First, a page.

Today in the News…

Considering the conflicts currently taking place in Mali and Syria as well as important political events in Pakistan and Egypt, I thought that today I would see how these are being covered by major American news outlets.

CNN – “the worldwide leader in news” – decided to run with Lance Armstrong on the front page.

Part doping, part Oprah

Part doping, part Oprah

Now, it’s not that CNN doesn’t have a story on Mali; it’s just that it’s hidden underneath 10 feet of rubbish.

Praise the Lord

Praise the Lord

Picture 3

If you bother to have a “RidicuList,” please also include the “worldwide leader in news” slogan

And while I found a Mali story on CNN, there was nothing to be found on Syria, Pakistan or Egypt. Too much news on moisturizing jeans I guess.

ABC News does not fare much better. More Lance, less Pat Robertson wife pageantry and a slide-show dedicated to nipple slippage. Luckily, these stories are not the top headlines. These are.

Picture 1

Okay, that’s not much better

Depressed with ABC, I thought that maybe Fox News would be a better source for today’s events (no I didn’t). Being mavericks, Fox decided that its headline should be different, so they led with a plane story.

Picture 2

Give them credit, it’s refreshingly not racist

Not bad, although I still don’t think that it’s the most important story of the day. But I guess I can take solace in the fact that these headlines were only secondary.

No thanks

Picture 5

Picture 7

By turning down the crazy

NBC and CBS’s headlines are on the hostage crisis in Algeria, which is fair enough. Although I can still make fun of them because of stuff like this.

Tough life

Tough life

Even the Washington Post’s main story is puzzling. Is this really the best you can come up with?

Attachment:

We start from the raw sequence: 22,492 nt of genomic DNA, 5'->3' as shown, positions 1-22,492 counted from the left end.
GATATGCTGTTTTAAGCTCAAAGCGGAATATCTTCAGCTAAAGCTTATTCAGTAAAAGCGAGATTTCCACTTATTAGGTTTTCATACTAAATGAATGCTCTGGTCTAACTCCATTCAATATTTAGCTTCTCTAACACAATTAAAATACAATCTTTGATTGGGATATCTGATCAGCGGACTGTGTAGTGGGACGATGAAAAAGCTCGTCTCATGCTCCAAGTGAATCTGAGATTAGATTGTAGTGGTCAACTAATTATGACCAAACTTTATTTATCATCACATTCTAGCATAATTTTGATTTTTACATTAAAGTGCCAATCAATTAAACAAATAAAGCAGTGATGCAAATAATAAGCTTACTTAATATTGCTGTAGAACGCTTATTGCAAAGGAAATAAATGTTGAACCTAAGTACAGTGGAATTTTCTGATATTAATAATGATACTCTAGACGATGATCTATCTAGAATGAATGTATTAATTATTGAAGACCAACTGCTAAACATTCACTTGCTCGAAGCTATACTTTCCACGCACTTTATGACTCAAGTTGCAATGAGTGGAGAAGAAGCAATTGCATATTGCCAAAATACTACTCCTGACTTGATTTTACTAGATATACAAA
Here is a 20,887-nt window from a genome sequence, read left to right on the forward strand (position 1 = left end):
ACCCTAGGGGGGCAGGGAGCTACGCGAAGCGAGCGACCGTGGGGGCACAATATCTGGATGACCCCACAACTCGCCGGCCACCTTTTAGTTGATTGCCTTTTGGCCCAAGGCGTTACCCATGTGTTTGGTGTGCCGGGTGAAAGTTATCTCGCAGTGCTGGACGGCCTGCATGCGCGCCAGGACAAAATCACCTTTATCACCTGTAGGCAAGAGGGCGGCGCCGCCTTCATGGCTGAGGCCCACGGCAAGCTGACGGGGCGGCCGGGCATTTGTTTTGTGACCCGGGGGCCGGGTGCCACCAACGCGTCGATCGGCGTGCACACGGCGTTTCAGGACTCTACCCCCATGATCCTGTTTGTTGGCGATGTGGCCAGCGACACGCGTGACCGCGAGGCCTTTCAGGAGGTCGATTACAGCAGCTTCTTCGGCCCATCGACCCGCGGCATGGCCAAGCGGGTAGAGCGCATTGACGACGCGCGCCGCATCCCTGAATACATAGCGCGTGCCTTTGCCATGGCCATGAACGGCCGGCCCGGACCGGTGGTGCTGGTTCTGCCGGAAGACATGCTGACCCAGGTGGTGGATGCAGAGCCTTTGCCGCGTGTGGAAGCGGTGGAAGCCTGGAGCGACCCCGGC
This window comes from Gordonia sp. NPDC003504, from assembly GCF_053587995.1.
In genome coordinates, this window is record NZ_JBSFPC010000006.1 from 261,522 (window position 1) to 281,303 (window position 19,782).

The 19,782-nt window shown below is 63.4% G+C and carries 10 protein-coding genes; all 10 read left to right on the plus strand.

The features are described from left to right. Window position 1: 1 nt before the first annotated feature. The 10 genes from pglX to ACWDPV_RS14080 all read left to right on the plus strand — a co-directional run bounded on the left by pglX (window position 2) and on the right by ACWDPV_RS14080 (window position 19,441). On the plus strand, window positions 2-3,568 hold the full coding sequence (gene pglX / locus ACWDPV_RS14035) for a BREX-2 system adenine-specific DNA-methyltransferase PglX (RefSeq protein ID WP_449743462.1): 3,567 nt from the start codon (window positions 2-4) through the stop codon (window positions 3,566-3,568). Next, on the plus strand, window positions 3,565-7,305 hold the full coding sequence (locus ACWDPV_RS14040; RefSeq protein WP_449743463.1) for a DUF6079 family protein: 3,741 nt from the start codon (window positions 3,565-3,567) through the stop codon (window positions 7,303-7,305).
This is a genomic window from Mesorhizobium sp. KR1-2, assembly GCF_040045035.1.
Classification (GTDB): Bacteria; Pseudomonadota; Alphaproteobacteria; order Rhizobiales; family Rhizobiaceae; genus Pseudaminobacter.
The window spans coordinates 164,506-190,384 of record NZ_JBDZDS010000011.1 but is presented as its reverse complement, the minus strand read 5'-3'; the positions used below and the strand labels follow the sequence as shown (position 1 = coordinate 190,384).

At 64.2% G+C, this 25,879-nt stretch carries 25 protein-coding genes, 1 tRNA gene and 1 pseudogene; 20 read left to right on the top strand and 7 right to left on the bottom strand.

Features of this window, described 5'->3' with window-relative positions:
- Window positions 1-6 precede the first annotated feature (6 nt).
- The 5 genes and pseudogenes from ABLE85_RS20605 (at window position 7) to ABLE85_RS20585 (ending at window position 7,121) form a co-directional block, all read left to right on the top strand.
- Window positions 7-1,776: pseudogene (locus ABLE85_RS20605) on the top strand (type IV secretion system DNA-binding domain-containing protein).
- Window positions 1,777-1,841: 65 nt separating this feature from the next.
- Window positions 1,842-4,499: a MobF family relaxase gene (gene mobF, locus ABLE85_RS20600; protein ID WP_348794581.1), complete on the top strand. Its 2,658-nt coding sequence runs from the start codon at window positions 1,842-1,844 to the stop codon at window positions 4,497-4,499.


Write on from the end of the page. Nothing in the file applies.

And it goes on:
All of this to say that I’m not surprised. I understand what drives the media (profit) and I understand that more hits are generated by talking about a disgraced bicyclist and his shrunken testicle(s) than something that actually matters (a civil war, perhaps). And I guess we can blame ourselves. Today’s most popular stories on Huffington Post had more to do with male contractions than about international relations or political instability.

Picture 9

I read none of these

At some point, though, shouldn’t we demand more from the media? Shouldn’t they be informing us rather than entertaining us?

I’m enough of a realist to know that this won’t happen under our current system of economic incentives, which is why I support the idea of a publicly funded media outlet. The incentive of a public broadcaster is not simply profit (say goodbye to news stories about moisturizing jeans), but about informing the citizenry.

As more and more news outlets attempt to increase profit by running sensationalist/meaningless/partisan banter, there are fewer reputable options available to find informative news. But the fact that it’s more difficult to find good news is less of a tragedy than the fact that our economic system is turning news into entertainment and, thus, making the public more ignorant about the world today.